And on top of that we are about to begin the confirmation hearings for William Barr as attorney general which is the number one job in this country responsible for bringing truth to light. And the problem with William Barr is he sent this long memo to DOJ unsolicited six months ago where he attacks not Robert Mueller generally. He doesn't say everything Mueller doing is crazy but specifically the obstruction of justice investigation. He calls it fatally misconceived. And earlier Barr had said that the obstruction investigation is asinine. He said that to the Hill.

So our senators really need to dig into that and say is this how you view the obstruction investigation? Do you stand by your own words? And they really cannot accept mille-mouth (ph) dodgy coached up lawyered up answers.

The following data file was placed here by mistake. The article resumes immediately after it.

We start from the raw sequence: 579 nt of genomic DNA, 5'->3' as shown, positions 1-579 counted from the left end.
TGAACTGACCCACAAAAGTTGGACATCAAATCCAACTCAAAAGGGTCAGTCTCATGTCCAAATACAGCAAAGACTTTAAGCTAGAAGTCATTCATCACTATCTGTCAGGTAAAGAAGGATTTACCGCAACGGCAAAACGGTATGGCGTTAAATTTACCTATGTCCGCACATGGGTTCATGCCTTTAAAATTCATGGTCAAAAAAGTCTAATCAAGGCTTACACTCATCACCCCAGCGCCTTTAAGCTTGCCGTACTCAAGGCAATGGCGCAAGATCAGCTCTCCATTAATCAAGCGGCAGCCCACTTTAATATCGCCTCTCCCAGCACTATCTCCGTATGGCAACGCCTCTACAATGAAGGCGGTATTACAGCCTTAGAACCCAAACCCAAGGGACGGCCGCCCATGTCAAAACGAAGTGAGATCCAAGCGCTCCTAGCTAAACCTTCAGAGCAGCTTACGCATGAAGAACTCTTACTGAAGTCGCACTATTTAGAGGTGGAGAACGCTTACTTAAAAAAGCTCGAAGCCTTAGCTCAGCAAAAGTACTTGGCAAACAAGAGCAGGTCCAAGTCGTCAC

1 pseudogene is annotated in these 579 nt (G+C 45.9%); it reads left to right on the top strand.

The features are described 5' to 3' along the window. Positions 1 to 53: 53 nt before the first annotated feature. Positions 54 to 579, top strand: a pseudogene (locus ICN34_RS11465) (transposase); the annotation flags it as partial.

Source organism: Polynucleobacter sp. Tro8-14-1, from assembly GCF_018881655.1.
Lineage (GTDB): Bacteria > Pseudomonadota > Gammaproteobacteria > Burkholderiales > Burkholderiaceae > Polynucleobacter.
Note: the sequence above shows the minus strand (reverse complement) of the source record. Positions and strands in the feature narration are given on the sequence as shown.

CABRERA: Let me talk to you about Barr here more in just a second. But as you put it very nicely all in one package, it does show that obstruction is a big piece potentially of Mueller's investigation.

Garrett, you are sort of our Mueller expert. On the "Washington Post" reporting, do you think Trump's concealment of the records pertaining to his meetings with Putin are of interest to Robert Mueller?

GARRETT GRAFF, AUTHOR. THE THREAT MATRIX: Absolutely. But I think the bigger thing is Eli is saying here is the pattern, and again, you even look at the interview that the President did last night, you know. If I was being accused of being a Russian agent, I would be much more annoyed about being accused of being a Russian agent than I would be the investigation itself. That's not what we are seeing from the President, you know. It would be easy for him to come out and deny this.